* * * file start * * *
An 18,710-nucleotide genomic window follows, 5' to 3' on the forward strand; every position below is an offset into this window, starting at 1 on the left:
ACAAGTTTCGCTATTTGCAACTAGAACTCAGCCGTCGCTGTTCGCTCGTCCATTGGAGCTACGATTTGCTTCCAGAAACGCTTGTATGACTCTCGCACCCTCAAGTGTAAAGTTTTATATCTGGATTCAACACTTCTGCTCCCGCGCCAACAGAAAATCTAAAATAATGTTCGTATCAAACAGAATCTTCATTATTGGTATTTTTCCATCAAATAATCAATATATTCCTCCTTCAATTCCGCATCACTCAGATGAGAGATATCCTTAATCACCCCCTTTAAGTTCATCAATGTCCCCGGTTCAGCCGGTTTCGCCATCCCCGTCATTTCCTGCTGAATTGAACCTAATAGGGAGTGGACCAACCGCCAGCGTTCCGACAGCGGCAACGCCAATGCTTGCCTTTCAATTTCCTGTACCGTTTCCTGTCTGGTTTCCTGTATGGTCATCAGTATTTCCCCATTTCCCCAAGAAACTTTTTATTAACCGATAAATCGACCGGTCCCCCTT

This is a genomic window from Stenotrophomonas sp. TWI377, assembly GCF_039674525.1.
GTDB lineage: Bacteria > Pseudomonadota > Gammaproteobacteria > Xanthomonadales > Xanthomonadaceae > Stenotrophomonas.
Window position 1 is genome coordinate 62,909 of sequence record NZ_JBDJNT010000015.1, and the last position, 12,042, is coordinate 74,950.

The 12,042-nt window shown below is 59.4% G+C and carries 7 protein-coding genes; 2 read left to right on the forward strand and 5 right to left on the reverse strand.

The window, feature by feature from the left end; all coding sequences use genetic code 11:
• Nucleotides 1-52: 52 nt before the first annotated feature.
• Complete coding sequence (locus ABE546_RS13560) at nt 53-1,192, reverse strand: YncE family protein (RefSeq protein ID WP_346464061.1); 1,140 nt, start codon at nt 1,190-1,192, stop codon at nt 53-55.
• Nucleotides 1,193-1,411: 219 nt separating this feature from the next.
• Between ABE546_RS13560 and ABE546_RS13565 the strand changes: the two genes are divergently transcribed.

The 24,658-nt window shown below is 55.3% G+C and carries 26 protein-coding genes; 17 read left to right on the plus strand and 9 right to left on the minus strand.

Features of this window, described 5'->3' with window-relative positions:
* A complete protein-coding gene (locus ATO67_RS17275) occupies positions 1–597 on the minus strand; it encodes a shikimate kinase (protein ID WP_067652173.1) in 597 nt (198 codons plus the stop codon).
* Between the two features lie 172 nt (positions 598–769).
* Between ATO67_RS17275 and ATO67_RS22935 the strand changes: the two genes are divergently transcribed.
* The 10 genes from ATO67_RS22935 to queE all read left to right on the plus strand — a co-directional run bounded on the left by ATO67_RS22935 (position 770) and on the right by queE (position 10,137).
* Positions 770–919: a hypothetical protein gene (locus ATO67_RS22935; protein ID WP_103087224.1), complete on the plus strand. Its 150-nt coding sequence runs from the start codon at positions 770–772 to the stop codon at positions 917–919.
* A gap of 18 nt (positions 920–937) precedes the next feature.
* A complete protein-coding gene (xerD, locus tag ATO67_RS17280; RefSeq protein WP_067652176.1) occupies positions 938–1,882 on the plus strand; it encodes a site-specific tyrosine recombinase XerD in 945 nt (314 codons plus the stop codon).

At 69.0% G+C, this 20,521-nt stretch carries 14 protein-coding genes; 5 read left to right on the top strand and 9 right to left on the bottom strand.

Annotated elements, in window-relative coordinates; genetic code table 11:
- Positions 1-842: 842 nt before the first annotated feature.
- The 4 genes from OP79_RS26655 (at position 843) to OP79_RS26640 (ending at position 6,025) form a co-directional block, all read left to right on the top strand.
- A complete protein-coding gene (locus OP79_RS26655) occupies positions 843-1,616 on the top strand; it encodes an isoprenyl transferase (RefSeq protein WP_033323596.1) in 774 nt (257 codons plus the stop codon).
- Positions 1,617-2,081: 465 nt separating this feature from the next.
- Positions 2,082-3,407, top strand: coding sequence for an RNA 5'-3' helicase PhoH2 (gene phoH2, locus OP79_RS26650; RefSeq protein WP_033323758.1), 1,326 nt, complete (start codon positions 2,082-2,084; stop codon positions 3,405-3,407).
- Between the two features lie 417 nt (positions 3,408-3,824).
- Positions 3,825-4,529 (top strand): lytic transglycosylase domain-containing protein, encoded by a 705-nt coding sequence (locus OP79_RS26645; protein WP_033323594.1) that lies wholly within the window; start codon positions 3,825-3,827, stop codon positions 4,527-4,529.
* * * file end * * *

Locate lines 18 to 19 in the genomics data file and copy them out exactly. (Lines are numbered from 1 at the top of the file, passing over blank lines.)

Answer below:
* Positions 770–919: a hypothetical protein gene (locus ATO67_RS22935; protein ID WP_103087224.1), complete on the plus strand. Its 150-nt coding sequence runs from the start codon at positions 770–772 to the stop codon at positions 917–919.
* A gap of 18 nt (positions 920–937) precedes the next feature.